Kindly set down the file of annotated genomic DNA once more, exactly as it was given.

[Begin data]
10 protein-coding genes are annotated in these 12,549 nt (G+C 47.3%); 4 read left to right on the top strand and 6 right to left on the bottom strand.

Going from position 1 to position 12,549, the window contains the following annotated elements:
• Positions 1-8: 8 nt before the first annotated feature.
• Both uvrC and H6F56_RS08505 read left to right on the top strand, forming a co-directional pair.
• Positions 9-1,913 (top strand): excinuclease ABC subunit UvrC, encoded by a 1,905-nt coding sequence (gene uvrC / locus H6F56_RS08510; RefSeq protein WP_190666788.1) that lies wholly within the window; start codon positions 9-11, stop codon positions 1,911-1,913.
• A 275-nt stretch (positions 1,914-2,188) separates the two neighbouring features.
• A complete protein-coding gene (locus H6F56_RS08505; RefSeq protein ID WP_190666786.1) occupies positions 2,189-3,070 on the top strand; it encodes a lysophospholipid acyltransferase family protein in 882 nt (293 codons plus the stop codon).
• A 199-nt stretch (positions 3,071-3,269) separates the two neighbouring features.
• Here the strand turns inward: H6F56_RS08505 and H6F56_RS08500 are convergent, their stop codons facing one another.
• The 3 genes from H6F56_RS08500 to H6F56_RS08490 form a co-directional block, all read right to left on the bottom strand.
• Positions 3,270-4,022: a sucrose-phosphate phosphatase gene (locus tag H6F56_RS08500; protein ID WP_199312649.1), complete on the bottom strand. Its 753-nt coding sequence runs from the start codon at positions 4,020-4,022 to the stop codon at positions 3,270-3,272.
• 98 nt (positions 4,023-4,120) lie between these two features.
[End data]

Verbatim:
10 protein-coding genes are annotated in these 12,549 nt (G+C 47.3%); 4 read left to right on the top strand and 6 right to left on the bottom strand.

Going from position 1 to position 12,549, the window contains the following annotated elements:
• Positions 1-8: 8 nt before the first annotated feature.
• Both uvrC and H6F56_RS08505 read left to right on the top strand, forming a co-directional pair.
• Positions 9-1,913 (top strand): excinuclease ABC subunit UvrC, encoded by a 1,905-nt coding sequence (gene uvrC / locus H6F56_RS08510; RefSeq protein WP_190666788.1) that lies wholly within the window; start codon positions 9-11, stop codon positions 1,911-1,913.
• A 275-nt stretch (positions 1,914-2,188) separates the two neighbouring features.
• A complete protein-coding gene (locus H6F56_RS08505; RefSeq protein ID WP_190666786.1) occupies positions 2,189-3,070 on the top strand; it encodes a lysophospholipid acyltransferase family protein in 882 nt (293 codons plus the stop codon).
• A 199-nt stretch (positions 3,071-3,269) separates the two neighbouring features.
• Here the strand turns inward: H6F56_RS08505 and H6F56_RS08500 are convergent, their stop codons facing one another.
• The 3 genes from H6F56_RS08500 to H6F56_RS08490 form a co-directional block, all read right to left on the bottom strand.
• Positions 3,270-4,022: a sucrose-phosphate phosphatase gene (locus tag H6F56_RS08500; protein ID WP_199312649.1), complete on the bottom strand. Its 753-nt coding sequence runs from the start codon at positions 4,020-4,022 to the stop codon at positions 3,270-3,272.
• 98 nt (positions 4,023-4,120) lie between these two features.